From Ben Wilson
Oil giant BHP has just announced the dropping of plans to explore for oil in the Great Australian Bight, abandoning its $1.4 billion federal government tender.
South Australian Treasurer Tom Koutsantonis has responded angrily. “BP today I think have done tremendous damage to their international reputation,” he said. “In Australia, you’re only as good as your word,”he added.
But BP’s intention to drill two wells in the Bight that attracted widespread opposition from a range of community groups.
The Wilderness Society said it was the right decision and called on the federal government to rescind all future drilling leases in the Bight.
‘The Great Australian Bight is an utterly inappropriate place to be turning into an oil field,’ the society’s SA director Peter Owen told AAP.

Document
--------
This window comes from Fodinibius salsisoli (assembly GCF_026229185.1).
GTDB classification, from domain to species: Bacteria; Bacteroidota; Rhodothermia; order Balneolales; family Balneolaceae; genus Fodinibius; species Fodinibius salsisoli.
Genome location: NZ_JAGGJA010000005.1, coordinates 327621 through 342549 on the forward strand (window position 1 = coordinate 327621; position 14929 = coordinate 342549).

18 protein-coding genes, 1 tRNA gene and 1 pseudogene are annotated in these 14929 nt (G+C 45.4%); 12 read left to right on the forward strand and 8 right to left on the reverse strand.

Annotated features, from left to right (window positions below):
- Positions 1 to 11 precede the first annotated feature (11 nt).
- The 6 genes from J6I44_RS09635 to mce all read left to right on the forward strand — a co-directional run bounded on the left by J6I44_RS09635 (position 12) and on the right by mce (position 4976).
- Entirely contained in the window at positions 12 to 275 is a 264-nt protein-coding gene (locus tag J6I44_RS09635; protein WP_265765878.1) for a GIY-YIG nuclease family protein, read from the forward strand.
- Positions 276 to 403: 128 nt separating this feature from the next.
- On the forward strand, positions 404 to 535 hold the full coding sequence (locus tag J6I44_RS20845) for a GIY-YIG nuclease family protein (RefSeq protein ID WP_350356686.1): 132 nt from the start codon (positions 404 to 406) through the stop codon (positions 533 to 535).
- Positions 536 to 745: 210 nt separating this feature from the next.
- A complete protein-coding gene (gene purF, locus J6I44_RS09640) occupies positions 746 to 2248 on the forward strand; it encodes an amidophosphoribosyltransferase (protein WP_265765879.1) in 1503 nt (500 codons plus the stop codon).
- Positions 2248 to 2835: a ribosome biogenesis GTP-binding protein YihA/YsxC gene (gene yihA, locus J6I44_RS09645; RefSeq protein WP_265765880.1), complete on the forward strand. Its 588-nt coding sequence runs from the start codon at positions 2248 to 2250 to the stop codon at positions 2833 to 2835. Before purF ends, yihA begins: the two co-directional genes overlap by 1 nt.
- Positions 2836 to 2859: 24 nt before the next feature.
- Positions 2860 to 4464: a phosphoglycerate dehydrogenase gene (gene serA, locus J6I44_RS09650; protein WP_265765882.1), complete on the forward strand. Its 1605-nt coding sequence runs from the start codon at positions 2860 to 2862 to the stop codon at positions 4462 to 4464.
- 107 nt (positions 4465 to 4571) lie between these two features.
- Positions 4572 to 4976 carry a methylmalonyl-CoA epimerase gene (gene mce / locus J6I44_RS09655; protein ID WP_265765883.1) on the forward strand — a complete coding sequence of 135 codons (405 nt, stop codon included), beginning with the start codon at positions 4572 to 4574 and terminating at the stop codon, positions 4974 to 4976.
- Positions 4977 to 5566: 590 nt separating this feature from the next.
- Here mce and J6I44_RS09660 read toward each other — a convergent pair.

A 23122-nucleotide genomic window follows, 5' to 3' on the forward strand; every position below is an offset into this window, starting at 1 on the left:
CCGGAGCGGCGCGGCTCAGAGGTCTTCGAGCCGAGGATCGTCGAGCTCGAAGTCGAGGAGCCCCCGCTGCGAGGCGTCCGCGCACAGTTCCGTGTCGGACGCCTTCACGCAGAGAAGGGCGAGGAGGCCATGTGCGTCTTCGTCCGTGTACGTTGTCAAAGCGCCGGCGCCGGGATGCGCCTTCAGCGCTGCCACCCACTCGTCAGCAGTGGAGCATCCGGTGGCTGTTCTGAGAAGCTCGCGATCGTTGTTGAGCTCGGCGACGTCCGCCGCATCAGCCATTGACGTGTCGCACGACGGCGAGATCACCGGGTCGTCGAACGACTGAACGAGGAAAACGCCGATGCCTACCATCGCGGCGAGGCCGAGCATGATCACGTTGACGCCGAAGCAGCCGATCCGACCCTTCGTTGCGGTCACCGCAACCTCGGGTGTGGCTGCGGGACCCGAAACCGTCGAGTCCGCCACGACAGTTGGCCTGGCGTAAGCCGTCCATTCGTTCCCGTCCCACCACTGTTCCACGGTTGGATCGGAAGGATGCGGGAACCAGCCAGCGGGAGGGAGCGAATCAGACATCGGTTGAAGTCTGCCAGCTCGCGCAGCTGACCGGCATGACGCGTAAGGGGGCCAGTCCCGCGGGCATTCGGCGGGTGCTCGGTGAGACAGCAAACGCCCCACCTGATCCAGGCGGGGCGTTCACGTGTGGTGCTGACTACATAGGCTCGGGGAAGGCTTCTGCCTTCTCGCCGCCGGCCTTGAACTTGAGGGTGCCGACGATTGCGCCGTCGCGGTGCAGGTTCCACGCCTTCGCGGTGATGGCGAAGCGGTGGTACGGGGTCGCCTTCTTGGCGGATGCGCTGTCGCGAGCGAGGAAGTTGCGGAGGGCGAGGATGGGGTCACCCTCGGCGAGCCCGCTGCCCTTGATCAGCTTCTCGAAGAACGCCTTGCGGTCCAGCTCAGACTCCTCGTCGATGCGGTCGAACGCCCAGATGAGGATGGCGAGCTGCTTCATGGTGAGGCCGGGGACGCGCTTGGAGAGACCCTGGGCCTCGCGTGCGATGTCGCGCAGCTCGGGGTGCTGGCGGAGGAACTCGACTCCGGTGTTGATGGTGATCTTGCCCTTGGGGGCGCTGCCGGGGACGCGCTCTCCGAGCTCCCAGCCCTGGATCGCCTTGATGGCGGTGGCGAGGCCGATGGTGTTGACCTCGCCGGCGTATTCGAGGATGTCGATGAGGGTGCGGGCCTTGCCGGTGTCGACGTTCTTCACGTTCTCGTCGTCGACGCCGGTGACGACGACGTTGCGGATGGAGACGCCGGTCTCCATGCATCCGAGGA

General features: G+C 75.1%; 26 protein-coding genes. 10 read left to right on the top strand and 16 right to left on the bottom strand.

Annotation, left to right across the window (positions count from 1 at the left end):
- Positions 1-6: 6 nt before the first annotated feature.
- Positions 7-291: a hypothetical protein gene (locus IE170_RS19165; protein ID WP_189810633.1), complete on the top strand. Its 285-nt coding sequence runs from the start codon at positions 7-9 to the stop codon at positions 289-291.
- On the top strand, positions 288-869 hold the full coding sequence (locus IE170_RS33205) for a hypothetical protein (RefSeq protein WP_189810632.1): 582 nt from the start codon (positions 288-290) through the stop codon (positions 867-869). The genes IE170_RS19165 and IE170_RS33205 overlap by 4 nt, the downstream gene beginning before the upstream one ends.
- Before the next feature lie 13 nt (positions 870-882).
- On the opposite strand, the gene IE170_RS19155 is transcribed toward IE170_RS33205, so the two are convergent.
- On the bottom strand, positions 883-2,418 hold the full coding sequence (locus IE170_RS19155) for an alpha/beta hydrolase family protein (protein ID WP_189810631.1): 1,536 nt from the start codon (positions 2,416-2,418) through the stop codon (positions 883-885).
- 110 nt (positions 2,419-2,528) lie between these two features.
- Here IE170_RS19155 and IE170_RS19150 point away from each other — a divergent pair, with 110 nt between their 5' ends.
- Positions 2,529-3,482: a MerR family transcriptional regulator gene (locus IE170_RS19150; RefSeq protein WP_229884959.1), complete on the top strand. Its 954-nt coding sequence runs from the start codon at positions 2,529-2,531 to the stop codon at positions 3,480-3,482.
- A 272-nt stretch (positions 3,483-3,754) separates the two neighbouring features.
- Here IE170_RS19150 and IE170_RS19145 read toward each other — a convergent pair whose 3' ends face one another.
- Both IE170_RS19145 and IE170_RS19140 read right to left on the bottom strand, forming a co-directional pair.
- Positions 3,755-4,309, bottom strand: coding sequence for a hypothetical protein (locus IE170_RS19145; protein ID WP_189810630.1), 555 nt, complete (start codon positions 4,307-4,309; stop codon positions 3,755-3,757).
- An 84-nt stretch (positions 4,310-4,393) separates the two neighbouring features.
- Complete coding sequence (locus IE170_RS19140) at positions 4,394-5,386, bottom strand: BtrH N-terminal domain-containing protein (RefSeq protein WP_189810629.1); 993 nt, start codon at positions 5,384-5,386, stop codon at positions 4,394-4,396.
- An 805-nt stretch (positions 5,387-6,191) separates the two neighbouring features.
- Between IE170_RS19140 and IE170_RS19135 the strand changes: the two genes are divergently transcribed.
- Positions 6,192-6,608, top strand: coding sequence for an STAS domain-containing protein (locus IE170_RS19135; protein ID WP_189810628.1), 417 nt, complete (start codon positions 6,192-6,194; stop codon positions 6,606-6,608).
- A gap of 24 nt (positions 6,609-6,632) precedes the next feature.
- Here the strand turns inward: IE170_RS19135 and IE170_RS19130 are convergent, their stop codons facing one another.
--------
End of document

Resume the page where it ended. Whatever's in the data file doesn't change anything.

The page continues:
‘We can’t afford to put at risk this pristine wilderness area, home to one of the world’s biggest southern right whale nurseries, our fishing and tourism industries and our coastal way of life.’
Sea Shepherd representative Jeff Hansen, whose Steve Irwin boat campaigned in the Bight, said it is a ‘joyous day’.
In the face of the opposition, the National Offshore Petroleum Safety and Environmental Management Authority (NOPSEMA) having first requested more time to assess BP’s environmental assessment for its plans, then rejecting the plan and asking BP to submit another one, and most recently, requested more information from the oil major.
While this is a significant development, Chevron, Murphy Oil, Santos and other companies are still eying the Bight.
Nevertheless, there are many who will be celebrating this reprieve of this important Australian coastal habitat.